It seems that the City of Lake Alfred, Florida may have sold a grave plot to two different parties. Someone got buried in the grave – and the other party is suing, claiming the grave is theirs. The oddest thing mentioned in an article about it was the claim that one party’s deed was “too old.” There also seems to be a dispute as to whether the original purchaser of the plot actually bought two graves, and not four, as claimed.
Which brings up the reason I’m writing this blog. This kind of thing happens all the time. Only it’s usually done because of an error on the part of the grounds folks who just happen to open the wrong grave.
About a decade ago, my brother and I decided that it was time to purchase graves at the Orting (Washington) City Cemetery. Our parents were growing old – and we knew it would not be long before graves were needed. So we went to the city and bought graves for our family. Time went by, and our father passed away. Dad was buried in the Orting Cemetery, and we even had a graveside service, with a pretty-good crowd of people attending. What we didn’t know was that Dad was being buried a full row off of where the graves were to be. So – a week or so later, Dad got moved.
My brother-in-law, Ralph Hubbard, passed away in the 1990s after a long battle with multiple myloma. My sister purchased plots near their home in Clark County, Washington, and Ralph was buried there. A while later, my nephew noted that someone was buried in the space purchased and reserved for his mother. After a bit of a fuss on the part of our family, the newly buried was moved to another location.
So – what I’m saying is that folks being buried in the wrong place in the local cemetery is common. Having to file suit to get the situation dealt with seems a bit much. Following is an excerpt from the Lake Alfred article that prompted my memories – and writing this blog.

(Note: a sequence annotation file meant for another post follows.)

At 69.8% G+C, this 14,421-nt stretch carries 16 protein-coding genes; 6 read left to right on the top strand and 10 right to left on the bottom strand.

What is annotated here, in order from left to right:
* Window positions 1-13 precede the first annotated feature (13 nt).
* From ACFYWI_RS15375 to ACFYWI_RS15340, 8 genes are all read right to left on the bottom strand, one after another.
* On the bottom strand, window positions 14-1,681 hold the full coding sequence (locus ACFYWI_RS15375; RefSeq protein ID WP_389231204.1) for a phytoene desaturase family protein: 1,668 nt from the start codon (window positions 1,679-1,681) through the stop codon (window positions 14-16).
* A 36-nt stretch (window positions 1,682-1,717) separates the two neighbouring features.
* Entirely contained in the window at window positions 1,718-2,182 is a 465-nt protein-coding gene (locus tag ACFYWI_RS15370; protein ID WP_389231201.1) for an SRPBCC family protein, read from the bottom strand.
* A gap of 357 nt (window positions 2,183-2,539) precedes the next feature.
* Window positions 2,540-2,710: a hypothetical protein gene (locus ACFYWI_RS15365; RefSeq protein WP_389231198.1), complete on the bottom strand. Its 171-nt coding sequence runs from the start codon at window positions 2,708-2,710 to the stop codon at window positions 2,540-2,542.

LAKE ALFRED | A lawsuit over ownership of a burial plot at the city’s Oak Grove Cemetery seeks a court order forcing the exhumation of the body of a woman buried there and more than $15,000 in damages for the Lake Alfred woman who claims it was illegally taken from her.
In dispute is whether the plot now occupied by June Whatley Braddy, the mother of Winter Haven News Chief Managing Editor Joe Braddy, is indeed her “final” resting place…
Lawyers representing Hope C. Martin filed the lawsuit Dec. 29, 2008, in the Circuit Court in Bartow…
The suit claims her late husband, James W. Martin, purchased four plots at the city-owned Oak Grove in March 1956 for the burial of the couple’s daughter, Judy Martin, and as the future burial site for the couple and their son, Billy Martin. James Martin was buried there in 1993.
Joe Braddy purchased the plot intended for Billy Martin on Oct. 30, 2007, and later buried his mother there, the lawsuit claims.
Read the full article from the January 5, 2009 edition of The Ledger.